Pharmaceutical companies are projected to generate $10.6 billion in sales
through direct marketing in 2008. That number is expected to reach as
much as $15.2 billion by 2012, according to a study from the Direct Marketing Association (DMA).
In recent years, DR marketing has become essential to all those in the industry — from small research
and development companies to large pharmaceutical
retailers — as an effective way to reach physicians
and consumers. The pharmaceutical DR marketing
budget for 2008 is estimated at more than $1 billion,
meaning that DR will represent an ROI of $10.27 for
every $1 spent.
On top of these huge expenditures, the pharmaceutical market is changing in other ways. Patents on
drugs are expiring and therefore more generics will
be released in the next few years, granting a major
opportunity for smaller companies to compete with
the “Big Pharma” leaders. So for those manufacturing
generics, it will be up to the marketers to create value
for the drug, target individuals, follow buying patterns and reach out to fully engage the consumer.
“We’re now seeing the effectiveness of the 60-
second spot waning and failing to engage the patient
because of the way media is changing,” says Jay Bolling, president of Montgomeryville, Pa.-based Roska
Healthcare. Doctors and patients are turning to
digital outlets — such as the Internet, PDAs, mobile
phones and electronic clipboards — for education.
Broader economic constraints have also impacted
the pharmaceutical industry. Therefore, general advertising spend is down and targeted, more accountable DR efforts are up. Not to mention, advertising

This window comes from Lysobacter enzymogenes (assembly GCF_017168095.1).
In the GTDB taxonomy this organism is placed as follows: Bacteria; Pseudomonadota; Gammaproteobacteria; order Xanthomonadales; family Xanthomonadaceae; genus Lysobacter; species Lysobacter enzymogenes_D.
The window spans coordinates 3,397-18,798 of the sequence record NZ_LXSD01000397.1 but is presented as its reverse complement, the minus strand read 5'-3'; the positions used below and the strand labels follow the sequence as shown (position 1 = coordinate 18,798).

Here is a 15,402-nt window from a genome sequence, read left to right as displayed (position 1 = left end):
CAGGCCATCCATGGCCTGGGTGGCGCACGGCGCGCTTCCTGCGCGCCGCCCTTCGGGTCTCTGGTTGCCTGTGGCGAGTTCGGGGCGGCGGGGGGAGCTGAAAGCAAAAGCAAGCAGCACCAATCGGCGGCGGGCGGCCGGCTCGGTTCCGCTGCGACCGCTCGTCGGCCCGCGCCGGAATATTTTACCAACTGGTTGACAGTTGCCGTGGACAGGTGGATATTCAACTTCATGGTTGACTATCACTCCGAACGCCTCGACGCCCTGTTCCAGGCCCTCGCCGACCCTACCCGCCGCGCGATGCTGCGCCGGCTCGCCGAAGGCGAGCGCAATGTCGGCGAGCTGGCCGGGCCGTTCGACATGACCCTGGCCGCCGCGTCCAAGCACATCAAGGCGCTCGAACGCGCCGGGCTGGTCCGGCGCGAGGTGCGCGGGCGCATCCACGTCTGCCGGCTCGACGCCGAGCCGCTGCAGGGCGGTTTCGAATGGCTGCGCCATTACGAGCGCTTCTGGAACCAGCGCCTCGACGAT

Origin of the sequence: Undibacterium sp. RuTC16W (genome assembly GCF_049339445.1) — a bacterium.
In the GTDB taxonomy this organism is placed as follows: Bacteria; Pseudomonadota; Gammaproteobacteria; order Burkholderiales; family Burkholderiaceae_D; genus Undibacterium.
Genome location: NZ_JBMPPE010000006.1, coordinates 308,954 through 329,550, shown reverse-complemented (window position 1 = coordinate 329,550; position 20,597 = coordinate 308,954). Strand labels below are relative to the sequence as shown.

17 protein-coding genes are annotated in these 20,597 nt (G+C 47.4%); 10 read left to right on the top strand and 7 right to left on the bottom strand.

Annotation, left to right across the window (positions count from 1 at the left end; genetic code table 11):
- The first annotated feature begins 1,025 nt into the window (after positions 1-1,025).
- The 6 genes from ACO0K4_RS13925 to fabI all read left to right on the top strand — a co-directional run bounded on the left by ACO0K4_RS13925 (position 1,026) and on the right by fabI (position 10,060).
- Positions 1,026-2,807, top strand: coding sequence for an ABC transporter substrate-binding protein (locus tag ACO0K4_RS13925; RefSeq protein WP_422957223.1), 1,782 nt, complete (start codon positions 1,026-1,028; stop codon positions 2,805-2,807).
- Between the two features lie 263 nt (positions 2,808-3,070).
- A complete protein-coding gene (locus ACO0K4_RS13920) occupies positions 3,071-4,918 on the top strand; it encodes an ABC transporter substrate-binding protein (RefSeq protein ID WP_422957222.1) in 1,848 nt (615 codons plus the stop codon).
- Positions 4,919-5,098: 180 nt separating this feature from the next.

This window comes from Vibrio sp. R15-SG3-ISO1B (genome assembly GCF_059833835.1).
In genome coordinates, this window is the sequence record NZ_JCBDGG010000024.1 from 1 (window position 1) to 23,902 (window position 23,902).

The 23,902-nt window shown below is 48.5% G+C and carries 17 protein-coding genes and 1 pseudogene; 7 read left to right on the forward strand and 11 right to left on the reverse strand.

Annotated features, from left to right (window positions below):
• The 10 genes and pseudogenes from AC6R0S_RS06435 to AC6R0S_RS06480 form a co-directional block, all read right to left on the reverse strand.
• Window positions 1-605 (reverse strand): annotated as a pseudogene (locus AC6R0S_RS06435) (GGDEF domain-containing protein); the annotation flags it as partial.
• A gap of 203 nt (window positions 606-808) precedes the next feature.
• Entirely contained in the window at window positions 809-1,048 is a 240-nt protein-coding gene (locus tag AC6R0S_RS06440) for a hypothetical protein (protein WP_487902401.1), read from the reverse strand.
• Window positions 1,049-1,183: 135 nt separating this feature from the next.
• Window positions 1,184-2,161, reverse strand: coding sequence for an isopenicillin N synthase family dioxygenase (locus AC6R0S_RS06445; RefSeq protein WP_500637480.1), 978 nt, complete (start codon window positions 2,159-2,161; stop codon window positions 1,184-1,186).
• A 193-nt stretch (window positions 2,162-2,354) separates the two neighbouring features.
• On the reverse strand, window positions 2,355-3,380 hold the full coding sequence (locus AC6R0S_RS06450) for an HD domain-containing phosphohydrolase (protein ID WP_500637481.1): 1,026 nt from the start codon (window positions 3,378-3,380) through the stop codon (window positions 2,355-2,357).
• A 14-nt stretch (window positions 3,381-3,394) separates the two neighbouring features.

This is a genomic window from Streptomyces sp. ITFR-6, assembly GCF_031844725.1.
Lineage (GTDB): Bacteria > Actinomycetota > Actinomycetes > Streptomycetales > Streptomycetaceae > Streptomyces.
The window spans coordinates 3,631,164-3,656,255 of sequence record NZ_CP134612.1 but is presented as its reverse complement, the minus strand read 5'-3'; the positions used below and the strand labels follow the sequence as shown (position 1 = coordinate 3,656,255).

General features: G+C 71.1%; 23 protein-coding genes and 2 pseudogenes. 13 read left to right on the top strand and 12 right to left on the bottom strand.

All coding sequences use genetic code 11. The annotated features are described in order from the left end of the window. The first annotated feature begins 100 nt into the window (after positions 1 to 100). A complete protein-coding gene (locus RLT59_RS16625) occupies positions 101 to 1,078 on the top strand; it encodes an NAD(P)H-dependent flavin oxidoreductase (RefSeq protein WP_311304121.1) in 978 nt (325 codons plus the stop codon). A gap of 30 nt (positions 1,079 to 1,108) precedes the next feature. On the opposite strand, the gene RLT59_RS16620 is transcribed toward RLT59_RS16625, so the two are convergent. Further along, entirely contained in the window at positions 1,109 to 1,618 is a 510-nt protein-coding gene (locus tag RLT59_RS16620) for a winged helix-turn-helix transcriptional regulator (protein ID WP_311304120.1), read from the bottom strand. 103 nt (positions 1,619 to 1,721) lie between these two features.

pharmaceuticals involves adhering to Federal Drug
Administration (FDA) requirements.
“There has been a steady increase in direct response marketing, largely because it is a great marriage between the needs of the healthcare consumer,
the regulatory requirements of the industry and the
accountability and effectiveness requirements of
pharmaceutical manufacturers,” says Keli Bennett
Walbert, a partner at W² Healthcare Consulting.
However, the strictness of conveying “fairness”
and educational information can actually benefit the
DR space. “FDA requirements for the distribution of
patient information in media also results in the inclusion of response vehicles in all media — either an
800 number or Web site — thereby allowing manufacturers to meet network requirements for DR media
rates,” says Bennett Walbert.
The success of DR marketing pharmaceuticals in
2008 and well beyond lies on the Web. Individuals
learned in the past decade that the Web could actu-